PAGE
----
People who wish to minimize estate taxes and keep their personal and financial details private should consider inheritance tax planning using legal devices such as living trusts and Texas wills. One of the main differences between these stratagems is that wills, being subject to the probate process, are required to be filed and records relating to wills are available for public access, whereas living trusts are treated privately by the courts and their details are not available to the public.
Estate taxes have been eliminated in Texas, so that in that state property may be inherited without payment of any state tax and in the case of modest estates the process of obtaining probate is streamlined and inexpensive. Federal inheritance tax is levied on larger estates, however, and it is in these cases that people can benefit from inheritance planning to reduce the level of federal inheritance tax payable on their estates. The levels of federal inheritance taxes are quite punitive, as high as one third of the estate value, and are payable in cash. Often heirs are forced to liquidate the property they have inherited – real estate, businesses, jewelry or valuable collections – at a loss so that they can fulfill their federal tax obligations. To be sure that assets are passed on to the inheritors, and do not need to be sold on order to pay federal inheritance taxes, estate planning attorneys will help with making Texas wills and setting up living trusts.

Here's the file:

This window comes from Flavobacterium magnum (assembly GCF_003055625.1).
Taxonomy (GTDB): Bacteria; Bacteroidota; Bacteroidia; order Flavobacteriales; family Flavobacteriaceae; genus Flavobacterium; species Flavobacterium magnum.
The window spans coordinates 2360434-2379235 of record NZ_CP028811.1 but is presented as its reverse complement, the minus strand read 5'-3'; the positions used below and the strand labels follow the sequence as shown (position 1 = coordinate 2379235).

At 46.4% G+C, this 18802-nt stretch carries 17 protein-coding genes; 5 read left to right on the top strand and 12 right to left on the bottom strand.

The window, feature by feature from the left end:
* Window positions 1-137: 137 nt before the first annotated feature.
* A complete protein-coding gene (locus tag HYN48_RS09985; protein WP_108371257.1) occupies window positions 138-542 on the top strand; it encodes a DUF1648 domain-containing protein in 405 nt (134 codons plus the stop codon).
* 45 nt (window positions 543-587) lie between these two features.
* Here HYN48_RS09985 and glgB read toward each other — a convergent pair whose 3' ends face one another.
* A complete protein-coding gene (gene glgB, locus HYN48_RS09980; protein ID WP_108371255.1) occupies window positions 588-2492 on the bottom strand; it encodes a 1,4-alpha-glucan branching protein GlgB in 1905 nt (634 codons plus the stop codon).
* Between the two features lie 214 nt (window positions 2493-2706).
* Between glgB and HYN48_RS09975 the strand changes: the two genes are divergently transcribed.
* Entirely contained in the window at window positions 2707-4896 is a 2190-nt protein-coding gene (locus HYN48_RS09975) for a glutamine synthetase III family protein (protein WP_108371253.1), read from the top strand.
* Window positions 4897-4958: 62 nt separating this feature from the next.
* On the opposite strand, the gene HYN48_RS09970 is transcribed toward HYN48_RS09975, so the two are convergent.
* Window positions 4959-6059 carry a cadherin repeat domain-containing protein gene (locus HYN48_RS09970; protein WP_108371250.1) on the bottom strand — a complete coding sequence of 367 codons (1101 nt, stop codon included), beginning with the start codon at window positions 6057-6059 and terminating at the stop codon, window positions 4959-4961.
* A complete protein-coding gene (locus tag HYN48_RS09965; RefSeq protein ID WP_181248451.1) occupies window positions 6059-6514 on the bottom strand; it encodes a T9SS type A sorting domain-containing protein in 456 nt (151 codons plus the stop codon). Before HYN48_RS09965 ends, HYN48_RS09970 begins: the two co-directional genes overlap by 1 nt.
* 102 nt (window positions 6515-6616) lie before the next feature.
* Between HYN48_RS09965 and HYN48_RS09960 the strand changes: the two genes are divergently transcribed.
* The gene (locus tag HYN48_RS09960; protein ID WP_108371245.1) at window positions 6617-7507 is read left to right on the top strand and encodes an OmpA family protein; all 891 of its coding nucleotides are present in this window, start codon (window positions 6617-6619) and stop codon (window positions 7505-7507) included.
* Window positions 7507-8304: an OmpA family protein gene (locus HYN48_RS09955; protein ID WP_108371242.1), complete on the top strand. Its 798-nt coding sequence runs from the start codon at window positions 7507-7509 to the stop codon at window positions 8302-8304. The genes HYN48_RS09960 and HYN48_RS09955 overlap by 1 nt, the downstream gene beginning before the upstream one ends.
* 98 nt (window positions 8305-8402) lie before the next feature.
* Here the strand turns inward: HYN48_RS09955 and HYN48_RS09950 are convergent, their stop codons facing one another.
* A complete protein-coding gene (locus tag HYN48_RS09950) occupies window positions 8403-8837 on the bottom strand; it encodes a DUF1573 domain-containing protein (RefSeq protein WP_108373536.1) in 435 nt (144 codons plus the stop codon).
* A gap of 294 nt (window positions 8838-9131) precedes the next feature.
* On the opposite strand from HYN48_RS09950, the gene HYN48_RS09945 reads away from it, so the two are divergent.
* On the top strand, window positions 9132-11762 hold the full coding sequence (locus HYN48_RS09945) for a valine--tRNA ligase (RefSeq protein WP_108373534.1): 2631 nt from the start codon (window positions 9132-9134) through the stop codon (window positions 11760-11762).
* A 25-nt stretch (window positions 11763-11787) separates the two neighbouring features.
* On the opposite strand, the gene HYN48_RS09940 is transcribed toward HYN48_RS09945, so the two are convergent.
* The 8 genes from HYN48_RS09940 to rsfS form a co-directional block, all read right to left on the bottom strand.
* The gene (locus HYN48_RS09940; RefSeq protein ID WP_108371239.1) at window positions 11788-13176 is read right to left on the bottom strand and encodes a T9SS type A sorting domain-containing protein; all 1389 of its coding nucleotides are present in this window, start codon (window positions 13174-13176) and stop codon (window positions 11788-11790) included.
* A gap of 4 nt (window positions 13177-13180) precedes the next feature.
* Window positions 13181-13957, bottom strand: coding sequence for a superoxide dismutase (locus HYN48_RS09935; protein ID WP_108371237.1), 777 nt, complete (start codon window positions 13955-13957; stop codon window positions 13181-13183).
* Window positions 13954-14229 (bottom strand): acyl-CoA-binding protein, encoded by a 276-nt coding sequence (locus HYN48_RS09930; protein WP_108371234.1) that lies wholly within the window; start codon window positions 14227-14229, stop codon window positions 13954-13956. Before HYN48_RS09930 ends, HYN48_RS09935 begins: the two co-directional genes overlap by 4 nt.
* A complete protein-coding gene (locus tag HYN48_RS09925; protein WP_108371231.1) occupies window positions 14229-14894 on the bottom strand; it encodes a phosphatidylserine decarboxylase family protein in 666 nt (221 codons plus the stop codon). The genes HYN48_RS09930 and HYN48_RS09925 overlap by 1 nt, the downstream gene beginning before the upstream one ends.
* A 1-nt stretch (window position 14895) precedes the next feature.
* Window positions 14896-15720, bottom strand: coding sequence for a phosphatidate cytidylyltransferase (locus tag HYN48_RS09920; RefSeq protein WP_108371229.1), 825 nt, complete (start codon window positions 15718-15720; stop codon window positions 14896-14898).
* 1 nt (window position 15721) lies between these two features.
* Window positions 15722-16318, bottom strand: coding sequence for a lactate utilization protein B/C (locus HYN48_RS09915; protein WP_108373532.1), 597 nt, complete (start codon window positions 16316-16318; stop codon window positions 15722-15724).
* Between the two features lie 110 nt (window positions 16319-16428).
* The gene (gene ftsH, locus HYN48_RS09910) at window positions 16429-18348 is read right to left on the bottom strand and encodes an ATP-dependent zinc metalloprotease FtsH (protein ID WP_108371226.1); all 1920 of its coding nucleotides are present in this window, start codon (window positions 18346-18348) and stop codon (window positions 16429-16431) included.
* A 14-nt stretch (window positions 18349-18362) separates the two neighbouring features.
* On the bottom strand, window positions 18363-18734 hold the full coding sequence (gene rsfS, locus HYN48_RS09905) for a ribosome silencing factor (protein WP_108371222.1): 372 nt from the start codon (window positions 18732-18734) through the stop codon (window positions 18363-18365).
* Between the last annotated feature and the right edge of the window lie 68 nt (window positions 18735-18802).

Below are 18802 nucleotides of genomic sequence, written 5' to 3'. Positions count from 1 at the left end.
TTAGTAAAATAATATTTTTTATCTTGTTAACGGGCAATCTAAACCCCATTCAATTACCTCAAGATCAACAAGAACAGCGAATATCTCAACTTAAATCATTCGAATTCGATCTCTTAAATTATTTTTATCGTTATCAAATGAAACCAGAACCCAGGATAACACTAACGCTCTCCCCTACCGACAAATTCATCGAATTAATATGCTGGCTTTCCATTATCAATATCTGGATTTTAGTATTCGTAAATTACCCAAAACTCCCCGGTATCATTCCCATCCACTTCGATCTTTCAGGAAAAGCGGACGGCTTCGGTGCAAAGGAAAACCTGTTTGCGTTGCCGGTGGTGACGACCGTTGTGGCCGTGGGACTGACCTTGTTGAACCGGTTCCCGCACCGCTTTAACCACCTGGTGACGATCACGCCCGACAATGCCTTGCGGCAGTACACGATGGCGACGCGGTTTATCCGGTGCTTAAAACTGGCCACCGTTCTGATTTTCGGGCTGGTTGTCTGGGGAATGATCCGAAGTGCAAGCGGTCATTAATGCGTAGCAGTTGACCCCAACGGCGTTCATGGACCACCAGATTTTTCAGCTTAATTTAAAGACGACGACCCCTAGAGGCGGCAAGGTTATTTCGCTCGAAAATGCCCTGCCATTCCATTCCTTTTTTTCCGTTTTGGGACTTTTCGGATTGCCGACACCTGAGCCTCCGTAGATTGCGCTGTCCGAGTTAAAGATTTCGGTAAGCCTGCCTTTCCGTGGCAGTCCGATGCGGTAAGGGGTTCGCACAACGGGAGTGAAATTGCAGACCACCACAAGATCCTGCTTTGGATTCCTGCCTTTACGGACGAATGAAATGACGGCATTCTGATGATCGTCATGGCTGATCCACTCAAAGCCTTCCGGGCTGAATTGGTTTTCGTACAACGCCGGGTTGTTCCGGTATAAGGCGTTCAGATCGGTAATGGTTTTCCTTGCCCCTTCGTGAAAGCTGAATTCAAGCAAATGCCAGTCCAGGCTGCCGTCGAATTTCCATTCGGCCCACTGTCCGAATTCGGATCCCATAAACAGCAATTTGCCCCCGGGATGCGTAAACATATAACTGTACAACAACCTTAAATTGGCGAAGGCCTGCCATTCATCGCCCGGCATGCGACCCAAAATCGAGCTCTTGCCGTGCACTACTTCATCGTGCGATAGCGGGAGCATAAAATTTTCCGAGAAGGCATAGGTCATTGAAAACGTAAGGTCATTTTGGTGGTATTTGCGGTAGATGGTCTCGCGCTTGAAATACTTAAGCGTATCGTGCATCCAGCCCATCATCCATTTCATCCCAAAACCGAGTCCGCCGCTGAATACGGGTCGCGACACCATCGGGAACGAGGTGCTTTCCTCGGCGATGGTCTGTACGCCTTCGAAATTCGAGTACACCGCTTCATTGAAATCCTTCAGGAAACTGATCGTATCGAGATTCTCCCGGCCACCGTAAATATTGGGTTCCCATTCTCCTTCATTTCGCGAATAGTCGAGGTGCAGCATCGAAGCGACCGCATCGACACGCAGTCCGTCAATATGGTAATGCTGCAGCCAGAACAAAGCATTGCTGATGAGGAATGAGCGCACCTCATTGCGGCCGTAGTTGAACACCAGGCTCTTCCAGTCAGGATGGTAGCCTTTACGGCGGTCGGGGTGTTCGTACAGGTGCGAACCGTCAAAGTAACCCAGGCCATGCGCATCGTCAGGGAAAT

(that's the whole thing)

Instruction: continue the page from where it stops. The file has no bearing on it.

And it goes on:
If you have worked hard to accumulate assets during your lifetime, and wish your heirs to gain the most benefit from your estate after your death, consider consulting an estate planning attorney. A professional inheritance tax planner will be able to explain the best legal devices for your particular circumstances so that you can decide whether a Texas will or living trust is a way of ensuring that your belongings are dispersed in the manner that you wish.
- Importance of Inheritance Tax Planning (2010taxes.org)
Inheritance tax planning